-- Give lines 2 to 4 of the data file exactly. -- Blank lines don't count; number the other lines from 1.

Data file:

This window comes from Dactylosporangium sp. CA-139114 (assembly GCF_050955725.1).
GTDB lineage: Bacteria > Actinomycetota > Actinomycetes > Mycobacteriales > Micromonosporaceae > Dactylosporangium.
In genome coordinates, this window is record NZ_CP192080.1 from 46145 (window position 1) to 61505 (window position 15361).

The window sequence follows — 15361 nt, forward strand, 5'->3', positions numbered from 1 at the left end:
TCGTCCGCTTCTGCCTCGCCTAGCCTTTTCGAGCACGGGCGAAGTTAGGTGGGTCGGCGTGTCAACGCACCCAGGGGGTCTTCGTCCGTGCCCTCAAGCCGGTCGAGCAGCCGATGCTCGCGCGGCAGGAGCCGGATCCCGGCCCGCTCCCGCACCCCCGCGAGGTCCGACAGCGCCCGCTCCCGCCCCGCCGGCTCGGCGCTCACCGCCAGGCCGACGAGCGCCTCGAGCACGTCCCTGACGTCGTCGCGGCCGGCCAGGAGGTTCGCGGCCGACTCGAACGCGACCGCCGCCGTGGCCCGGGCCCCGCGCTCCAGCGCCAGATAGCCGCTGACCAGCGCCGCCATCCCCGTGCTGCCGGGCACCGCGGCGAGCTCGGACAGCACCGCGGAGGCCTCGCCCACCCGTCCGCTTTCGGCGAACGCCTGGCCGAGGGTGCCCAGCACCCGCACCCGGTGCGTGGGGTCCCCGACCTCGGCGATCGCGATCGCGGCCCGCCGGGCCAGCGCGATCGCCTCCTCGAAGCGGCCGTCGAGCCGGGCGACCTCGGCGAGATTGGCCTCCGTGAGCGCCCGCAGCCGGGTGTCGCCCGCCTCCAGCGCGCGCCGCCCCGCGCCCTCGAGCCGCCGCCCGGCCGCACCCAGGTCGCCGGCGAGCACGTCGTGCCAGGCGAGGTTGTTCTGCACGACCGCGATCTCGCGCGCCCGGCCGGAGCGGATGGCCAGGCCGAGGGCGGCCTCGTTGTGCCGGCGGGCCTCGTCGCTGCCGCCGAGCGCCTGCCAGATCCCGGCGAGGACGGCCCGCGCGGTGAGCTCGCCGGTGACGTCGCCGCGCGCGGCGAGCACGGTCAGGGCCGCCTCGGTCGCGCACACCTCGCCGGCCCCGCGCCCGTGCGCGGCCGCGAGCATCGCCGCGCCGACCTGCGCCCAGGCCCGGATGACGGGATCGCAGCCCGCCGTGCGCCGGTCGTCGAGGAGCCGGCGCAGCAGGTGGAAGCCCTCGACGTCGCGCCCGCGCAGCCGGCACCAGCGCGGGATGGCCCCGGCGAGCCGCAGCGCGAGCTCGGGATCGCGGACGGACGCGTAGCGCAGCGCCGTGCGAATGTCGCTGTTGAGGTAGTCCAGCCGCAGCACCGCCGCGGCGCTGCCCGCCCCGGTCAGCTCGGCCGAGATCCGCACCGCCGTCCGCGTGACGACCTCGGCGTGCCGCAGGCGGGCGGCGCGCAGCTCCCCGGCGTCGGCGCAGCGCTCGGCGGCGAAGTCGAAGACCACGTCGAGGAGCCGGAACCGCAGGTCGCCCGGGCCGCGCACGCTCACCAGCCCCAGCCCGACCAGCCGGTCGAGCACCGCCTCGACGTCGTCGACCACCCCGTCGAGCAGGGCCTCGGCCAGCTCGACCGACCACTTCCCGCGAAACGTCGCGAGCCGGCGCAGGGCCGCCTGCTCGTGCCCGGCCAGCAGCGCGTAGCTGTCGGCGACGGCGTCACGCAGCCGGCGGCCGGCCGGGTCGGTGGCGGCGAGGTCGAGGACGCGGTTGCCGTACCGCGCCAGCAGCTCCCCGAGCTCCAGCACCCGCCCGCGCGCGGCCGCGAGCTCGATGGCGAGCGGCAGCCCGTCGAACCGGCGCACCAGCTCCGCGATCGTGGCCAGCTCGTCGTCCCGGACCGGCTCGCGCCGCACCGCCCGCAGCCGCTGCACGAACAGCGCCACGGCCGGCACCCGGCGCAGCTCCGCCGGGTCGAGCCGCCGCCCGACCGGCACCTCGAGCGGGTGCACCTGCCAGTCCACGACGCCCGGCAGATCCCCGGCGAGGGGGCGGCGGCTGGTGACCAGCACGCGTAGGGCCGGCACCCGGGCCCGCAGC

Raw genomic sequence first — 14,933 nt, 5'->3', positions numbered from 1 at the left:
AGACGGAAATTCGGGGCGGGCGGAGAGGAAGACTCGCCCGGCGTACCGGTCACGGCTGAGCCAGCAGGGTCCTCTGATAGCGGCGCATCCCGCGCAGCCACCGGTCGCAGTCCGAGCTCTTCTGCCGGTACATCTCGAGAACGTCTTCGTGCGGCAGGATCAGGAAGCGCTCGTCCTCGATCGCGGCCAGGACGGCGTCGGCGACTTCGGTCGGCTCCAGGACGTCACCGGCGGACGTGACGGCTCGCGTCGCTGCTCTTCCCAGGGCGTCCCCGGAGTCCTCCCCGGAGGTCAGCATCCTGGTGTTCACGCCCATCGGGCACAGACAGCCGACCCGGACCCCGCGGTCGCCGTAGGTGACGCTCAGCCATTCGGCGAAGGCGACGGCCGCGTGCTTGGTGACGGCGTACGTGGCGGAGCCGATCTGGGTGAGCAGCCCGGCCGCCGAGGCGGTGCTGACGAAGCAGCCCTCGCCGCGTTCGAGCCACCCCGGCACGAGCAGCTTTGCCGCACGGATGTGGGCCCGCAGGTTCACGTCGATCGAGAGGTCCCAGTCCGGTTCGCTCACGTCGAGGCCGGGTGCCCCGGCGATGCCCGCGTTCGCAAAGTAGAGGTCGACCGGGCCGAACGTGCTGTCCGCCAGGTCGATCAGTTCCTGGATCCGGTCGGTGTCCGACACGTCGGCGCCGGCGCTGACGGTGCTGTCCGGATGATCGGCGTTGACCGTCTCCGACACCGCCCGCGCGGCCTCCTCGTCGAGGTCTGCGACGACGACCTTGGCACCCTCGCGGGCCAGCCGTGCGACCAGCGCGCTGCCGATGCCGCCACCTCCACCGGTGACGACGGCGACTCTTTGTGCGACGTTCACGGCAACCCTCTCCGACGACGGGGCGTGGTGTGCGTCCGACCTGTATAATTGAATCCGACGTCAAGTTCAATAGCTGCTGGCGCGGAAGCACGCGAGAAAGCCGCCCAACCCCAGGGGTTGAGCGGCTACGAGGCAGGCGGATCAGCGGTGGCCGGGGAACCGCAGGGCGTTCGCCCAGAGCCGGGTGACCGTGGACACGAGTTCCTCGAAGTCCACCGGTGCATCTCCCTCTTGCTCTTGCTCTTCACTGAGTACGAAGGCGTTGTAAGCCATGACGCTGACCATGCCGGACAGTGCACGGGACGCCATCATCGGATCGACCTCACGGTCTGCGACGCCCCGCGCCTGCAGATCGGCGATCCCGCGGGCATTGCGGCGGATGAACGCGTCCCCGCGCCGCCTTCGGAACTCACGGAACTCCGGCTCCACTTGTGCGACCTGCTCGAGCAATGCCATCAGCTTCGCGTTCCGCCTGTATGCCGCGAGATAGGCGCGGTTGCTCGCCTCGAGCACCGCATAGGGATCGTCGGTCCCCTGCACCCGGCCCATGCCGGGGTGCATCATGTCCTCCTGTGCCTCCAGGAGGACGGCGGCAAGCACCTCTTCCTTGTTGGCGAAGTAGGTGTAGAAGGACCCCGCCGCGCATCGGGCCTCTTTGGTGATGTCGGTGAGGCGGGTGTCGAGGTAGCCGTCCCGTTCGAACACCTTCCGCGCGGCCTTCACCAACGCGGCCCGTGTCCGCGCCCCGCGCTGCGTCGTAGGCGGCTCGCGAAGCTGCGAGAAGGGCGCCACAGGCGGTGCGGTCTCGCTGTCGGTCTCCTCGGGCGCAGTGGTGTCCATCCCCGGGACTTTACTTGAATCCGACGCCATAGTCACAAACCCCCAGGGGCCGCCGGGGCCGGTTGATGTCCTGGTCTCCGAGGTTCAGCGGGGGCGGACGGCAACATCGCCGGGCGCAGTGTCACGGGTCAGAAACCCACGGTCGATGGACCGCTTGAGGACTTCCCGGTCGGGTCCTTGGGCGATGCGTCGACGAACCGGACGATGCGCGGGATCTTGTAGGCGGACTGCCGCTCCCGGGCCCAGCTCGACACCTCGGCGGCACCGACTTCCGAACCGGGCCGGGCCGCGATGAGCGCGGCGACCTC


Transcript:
GTDB lineage: Bacteria > Actinomycetota > Actinomycetes > Mycobacteriales > Micromonosporaceae > Dactylosporangium.
In genome coordinates, this window is record NZ_CP192080.1 from 46145 (window position 1) to 61505 (window position 15361).

The window sequence follows — 15361 nt, forward strand, 5'->3', positions numbered from 1 at the left end: